Some unified communications (UC) managers enjoy the relative simplicity and predictability of off-the-shelf enterprise...
video conferencing systems. But that approach didn't satisfy the requirements of one enterprise UC pro, whose software-based video conferencing deployment has given him more flexibility in room layouts and enabled him to use industry standard hardware and third-party applications for enhanced features and functionality.
"There's nothing [proprietary]. We're not locked down with hardware," said Ashish Kudsia, global IT director at Christie Digital Systems, a visual projector and technology manufacturer headquartered in Cypress, Calif. "This, being a software solution, will pay off in a big way."
We're not locked down with [proprietary] hardware.
Global Director of IT, Christie Digital Systems
Christie has experienced rapid growth over the past three years -- especially throughout China and other parts of Asia -- and executives identified enterprise video conferencing as a way to enable disparate teams to collaborate and avoid frequent travel across continents. Besides basic voice and messaging services, IM and desktop sharing via Microsoft's Office Communications Server (OCS) had been the only other means of communications and collaboration for most of Christie's users.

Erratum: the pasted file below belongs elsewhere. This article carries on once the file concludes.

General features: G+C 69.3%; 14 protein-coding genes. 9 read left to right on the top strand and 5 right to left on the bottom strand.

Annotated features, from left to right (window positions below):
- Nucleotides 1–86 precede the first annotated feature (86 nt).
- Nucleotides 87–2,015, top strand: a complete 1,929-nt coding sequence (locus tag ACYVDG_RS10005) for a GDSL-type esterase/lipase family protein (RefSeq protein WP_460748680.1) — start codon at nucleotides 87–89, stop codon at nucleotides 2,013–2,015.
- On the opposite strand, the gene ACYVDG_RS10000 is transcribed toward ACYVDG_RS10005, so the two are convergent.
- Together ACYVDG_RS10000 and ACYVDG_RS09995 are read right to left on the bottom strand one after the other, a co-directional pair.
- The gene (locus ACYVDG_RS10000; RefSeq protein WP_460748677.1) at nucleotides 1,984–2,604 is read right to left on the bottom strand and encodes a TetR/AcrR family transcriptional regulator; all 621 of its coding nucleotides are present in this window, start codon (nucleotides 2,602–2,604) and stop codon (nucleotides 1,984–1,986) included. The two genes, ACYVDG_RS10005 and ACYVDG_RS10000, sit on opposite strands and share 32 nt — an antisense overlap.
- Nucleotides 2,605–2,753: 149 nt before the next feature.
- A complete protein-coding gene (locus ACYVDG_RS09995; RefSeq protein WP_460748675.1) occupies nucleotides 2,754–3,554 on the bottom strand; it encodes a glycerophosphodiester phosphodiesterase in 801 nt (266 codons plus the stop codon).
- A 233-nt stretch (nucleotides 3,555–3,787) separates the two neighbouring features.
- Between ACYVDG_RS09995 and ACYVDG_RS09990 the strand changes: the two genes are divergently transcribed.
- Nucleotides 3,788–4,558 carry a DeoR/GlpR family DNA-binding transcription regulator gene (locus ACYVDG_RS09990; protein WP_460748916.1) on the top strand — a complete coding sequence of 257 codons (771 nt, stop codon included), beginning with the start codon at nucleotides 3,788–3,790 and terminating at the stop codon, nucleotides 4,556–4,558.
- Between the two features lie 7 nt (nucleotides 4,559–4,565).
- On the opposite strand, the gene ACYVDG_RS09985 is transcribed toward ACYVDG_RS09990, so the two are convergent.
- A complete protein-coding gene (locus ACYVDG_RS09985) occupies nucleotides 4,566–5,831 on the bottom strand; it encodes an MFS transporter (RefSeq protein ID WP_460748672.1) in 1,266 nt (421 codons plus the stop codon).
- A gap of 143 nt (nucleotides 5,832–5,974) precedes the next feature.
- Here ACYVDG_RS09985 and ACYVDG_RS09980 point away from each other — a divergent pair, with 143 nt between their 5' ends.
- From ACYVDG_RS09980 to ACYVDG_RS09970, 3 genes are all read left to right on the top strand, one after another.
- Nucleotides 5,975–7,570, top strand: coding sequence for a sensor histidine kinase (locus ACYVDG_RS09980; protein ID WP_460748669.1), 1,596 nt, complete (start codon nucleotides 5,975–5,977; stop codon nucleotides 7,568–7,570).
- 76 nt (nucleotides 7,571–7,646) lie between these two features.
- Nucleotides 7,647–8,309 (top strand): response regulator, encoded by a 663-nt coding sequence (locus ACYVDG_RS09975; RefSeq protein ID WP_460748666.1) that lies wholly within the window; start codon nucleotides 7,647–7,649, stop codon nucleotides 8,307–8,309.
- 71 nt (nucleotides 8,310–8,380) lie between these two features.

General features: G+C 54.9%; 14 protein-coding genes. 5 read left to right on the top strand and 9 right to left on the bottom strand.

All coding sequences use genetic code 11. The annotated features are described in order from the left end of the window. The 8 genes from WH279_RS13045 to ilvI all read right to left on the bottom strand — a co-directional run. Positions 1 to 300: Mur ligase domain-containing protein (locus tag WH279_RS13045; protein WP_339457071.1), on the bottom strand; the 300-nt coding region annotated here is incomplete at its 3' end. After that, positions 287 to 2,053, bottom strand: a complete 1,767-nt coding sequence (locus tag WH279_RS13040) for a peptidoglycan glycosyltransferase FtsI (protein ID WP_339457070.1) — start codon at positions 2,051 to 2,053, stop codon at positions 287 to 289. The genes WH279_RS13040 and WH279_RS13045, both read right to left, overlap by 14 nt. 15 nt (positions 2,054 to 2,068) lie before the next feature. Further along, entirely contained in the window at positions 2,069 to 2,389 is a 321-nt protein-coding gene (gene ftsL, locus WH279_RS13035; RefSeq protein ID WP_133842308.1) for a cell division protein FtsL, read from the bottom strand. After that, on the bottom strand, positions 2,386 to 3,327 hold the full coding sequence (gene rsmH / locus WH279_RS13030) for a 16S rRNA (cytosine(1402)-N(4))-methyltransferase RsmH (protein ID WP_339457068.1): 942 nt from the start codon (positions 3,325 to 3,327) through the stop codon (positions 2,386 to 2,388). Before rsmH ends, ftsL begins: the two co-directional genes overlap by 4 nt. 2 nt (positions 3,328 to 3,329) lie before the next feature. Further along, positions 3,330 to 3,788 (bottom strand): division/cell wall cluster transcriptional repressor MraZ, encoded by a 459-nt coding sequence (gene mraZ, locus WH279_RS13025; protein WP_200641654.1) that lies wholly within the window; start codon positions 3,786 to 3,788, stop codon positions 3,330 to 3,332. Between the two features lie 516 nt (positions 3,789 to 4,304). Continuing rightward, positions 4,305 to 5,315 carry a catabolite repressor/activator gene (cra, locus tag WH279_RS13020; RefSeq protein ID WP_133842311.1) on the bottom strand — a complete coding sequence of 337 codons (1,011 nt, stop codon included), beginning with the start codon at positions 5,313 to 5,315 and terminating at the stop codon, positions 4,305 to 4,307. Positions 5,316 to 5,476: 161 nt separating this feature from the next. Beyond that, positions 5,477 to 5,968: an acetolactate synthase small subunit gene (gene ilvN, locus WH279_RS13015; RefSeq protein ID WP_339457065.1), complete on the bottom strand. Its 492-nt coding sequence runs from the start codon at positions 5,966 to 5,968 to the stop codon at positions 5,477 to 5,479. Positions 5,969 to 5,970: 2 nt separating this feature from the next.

Kudsia evaluated high-definition (HD) video conferencing and telepresence products from Cisco Systems and Polycom, but he found them to be too expensive and inflexible. Not every conference room could support a multiscreen telepresence suite. He believed hardware refreshes would be expensive and time-consuming, and he was concerned about how well proprietary video conferencing systems would integrate with third-party applications which were less mainstream, he said.
After three months of testing a software-based video conferencing system from Magor TeleCollaboration, which operates on industry standard servers, Kudsia has deployed seven room-based systems across North America and Asia using Dell servers, Samsung HD TVs and standard Internet connections.